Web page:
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Western Australia Health Insurance

If you live in Western Australia, then you are privileged to experience the best health standards in the world. A state that also boasts of having one of the longest life expectancies. That said, 66% of Western Australians are obese and overweight, the drinking behaviour is considered risky, and the healthcare system is under pressure from an ageing and expanding population.
Fact Checked

Updated: 28 May 2024

While Medicare does cover more comprehensive services like health management programs, weight-related surgery, rehabilitation, joint surgery, and osteoporosis treatment, private health insurers do.

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Use this guide to find out which health insurance fund in Western Australia might offer you the cheapest premium. While price shouldn’t be your only consideration, we’ll also compare the features and benefits of some of the top health insurance funds available to you.

Who offers cheap health insurance in WA?

Western Australians can expect to pay higher Extras premiums than the rest of the country, with families paying around $1,898.00 in yearly premiums. Hospital cover will cost families around $4,112.85 per year, while combined packages for families are generally cheaper compared to other states, with annual premiums of around $6,145.54.

While premiums are largely dependent on your personal needs and circumstances, generally they are influenced by the cost of running a health fund, the level of competition between health funds, the cost of living, health trends in your area, and the demographics in your state. Because of all these variables, you’ll only find the cheapest health cover in WA by comparing different policies from different companies.

WA health insurance
levies and rebates

Private health insurance is not only a means of effectively covering the cost of quality healthcare but also helps you avoid certain levies.

Get money back through rebates

The Australian Government encourages you to get private health insurance to alleviate demand on the public health care system (Medicare), by giving you a rebate. This is paid to you in the form of a percentage of the cost of your premiums, up to a maximum of 34.579%.

Your rebate percentage is based on your taxable income, your age, and how many dependents you have. You can either claim your rebate directly from your fund through reduced premiums or back on your annual income tax return from the Australian Taxation Office (ATO).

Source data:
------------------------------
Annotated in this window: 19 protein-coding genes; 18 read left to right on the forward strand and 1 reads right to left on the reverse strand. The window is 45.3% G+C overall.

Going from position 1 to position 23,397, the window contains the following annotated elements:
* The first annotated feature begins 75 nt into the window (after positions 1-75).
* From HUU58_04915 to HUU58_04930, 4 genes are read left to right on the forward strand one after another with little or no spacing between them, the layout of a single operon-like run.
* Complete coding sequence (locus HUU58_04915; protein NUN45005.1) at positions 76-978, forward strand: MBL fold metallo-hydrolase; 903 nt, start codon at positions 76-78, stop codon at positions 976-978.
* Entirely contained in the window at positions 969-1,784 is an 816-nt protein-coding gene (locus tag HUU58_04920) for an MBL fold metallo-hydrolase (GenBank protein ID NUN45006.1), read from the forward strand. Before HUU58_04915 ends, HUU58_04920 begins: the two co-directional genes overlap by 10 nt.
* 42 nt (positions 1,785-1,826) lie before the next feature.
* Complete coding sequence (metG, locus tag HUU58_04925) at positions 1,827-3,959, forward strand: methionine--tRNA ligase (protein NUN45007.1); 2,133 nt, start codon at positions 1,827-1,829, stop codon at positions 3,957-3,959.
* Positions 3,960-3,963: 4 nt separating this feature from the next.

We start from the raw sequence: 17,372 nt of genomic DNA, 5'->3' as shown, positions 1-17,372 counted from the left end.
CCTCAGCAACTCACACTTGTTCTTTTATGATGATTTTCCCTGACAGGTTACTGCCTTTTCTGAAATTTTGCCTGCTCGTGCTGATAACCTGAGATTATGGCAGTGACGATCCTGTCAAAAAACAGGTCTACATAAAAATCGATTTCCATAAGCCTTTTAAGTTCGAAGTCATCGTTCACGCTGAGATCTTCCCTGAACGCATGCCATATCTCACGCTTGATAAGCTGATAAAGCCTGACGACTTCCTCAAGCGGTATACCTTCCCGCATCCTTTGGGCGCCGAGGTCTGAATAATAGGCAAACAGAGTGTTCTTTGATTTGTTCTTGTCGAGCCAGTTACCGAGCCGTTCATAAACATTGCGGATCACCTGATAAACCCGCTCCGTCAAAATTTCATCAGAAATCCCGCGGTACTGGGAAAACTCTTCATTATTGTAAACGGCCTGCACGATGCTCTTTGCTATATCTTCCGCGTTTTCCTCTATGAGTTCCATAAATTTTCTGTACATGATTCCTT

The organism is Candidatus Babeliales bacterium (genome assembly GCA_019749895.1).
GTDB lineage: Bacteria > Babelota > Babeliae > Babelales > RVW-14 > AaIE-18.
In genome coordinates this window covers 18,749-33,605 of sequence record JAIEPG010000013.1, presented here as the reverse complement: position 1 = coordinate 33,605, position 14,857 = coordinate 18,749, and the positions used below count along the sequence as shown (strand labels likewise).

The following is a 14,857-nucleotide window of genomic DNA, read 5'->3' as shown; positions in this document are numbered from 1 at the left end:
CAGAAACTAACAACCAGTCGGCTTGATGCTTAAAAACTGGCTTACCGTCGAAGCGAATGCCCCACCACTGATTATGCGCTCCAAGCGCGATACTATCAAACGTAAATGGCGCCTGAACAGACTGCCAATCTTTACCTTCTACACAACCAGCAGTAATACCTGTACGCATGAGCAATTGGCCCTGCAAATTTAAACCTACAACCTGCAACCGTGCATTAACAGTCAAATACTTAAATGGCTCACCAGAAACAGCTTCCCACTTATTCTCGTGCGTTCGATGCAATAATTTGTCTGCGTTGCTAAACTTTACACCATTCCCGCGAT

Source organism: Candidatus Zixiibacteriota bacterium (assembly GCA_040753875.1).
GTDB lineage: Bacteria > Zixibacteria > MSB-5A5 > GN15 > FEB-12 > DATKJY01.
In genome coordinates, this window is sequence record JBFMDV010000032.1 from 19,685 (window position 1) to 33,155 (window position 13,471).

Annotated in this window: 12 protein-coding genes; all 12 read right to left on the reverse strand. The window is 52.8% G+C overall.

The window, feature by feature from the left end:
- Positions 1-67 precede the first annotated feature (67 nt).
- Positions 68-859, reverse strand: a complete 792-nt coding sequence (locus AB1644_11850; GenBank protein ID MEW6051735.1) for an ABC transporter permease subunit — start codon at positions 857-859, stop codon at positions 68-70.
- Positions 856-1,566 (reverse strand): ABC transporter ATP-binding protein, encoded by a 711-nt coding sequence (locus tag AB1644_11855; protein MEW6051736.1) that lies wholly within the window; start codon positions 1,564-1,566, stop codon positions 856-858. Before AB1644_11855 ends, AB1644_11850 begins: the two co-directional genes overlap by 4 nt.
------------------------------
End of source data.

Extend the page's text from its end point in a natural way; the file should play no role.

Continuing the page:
Save money by avoiding levies

When you buy private health cover, you can save up to 1.5% in tax by avoiding the Medicare Levy Surcharge (MLS). MLS is an additional tax amount that you pay if you earn over a certain amount and you don’t have private health insurance.

The Government also charges a 2% additional tax through the Lifetime Health Cover (LHC) loading if you don’t get private cover before the 1st of July following your 31st birthday. LHC is charged incrementally for every year that you have not had private cover for since you turned 30 (up to a maximum of 70%).

Exclusions and waiting periods

Private health insurance is considered an effective way of covering the cost of a wide range of medical treatments and services. However, it is important that you know the terms and conditions of your policy before buying, especially the exclusions and waiting periods.


Exclusions refer to the conditions and services your health insurer does not cover, and while these are mostly standard throughout the industry, each insurer can decide on their own set of exclusions.

Read your product disclosure carefully. Some general exclusions your policy might have, include:

Waiting periods

To prevent people from taking advantage and only purchasing or upgrading their cover when they need treatment, health funds are allowed to impose waiting periods. A waiting period is a length of time that must pass before you can access any services and treatments included with your policy.

While the maximum for Hospital waiting periods is set by the Government, waiting periods for Extras are set by individual health insurers.

General waiting periods for Hospital treatments:

General waiting periods for Extras treatments:

Frequently Asked Questions and Answers

The cost of ambulance cover in WA varies according to your specific location and what services the ambulance provides. For example, residents of the Perth metro area are encouraged to take out private health cover to help pay for specific ambulance fees. Life-threatening and urgent trips cost $932, non-urgent trips cost $500, and patient transfer costs $458 in metro areas.

Take note that aged pensioners receive free ambulance services, and senior citizens over 65 need only pay half the cost of normal ambulance expenses.

If you live in Western Australia and are between the ages 5-16, and a student at a school recognised by the Department of Education you’ll get free dental services from the School Dental Service, up until the end of year 11.

If you have a Pensioner Concession Card or Health Care Card, you are eligible to receive subsidised emergency and general dental care. The rate of subsidy is currently at 50% of the cost of treatment.



Megan has extensive experience writing about health and life insurance in Australia. Megan has a special interest in health and wellness. She relies on her background in counselling psychology to convey the latest findings in a manner that is most beneficial to ComparingExperts readers. In every article she writes, Megan aims to uphold the standards of the Private Health Insurance Intermediaries Association (PHIAA) which ComparingExpert is part of.

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